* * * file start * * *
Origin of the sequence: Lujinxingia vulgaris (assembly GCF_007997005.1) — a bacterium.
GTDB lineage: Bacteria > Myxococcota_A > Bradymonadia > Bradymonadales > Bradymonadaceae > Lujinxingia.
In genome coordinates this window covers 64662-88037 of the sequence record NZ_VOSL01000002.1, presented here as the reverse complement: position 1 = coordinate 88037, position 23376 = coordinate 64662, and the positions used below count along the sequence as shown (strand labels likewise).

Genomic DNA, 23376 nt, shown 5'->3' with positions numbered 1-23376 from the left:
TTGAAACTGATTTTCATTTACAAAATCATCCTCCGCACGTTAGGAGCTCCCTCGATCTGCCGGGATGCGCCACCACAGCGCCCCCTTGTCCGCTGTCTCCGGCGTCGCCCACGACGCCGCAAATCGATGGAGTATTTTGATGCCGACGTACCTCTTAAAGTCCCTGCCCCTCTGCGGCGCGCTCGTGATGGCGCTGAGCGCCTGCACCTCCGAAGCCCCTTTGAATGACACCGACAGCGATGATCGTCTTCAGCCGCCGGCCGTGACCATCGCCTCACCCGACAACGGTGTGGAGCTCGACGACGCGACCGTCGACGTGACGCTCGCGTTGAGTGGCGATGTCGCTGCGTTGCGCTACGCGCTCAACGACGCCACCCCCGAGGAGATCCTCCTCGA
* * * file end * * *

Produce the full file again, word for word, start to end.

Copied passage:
Origin of the sequence: Lujinxingia vulgaris (assembly GCF_007997005.1) — a bacterium.
GTDB lineage: Bacteria > Myxococcota_A > Bradymonadia > Bradymonadales > Bradymonadaceae > Lujinxingia.
In genome coordinates this window covers 64662-88037 of the sequence record NZ_VOSL01000002.1, presented here as the reverse complement: position 1 = coordinate 88037, position 23376 = coordinate 64662, and the positions used below count along the sequence as shown (strand labels likewise).

Genomic DNA, 23376 nt, shown 5'->3' with positions numbered 1-23376 from the left:
TTGAAACTGATTTTCATTTACAAAATCATCCTCCGCACGTTAGGAGCTCCCTCGATCTGCCGGGATGCGCCACCACAGCGCCCCCTTGTCCGCTGTCTCCGGCGTCGCCCACGACGCCGCAAATCGATGGAGTATTTTGATGCCGACGTACCTCTTAAAGTCCCTGCCCCTCTGCGGCGCGCTCGTGATGGCGCTGAGCGCCTGCACCTCCGAAGCCCCTTTGAATGACACCGACAGCGATGATCGTCTTCAGCCGCCGGCCGTGACCATCGCCTCACCCGACAACGGTGTGGAGCTCGACGACGCGACCGTCGACGTGACGCTCGCGTTGAGTGGCGATGTCGCTGCGTTGCGCTACGCGCTCAACGACGCCACCCCCGAGGAGATCCTCCTCGA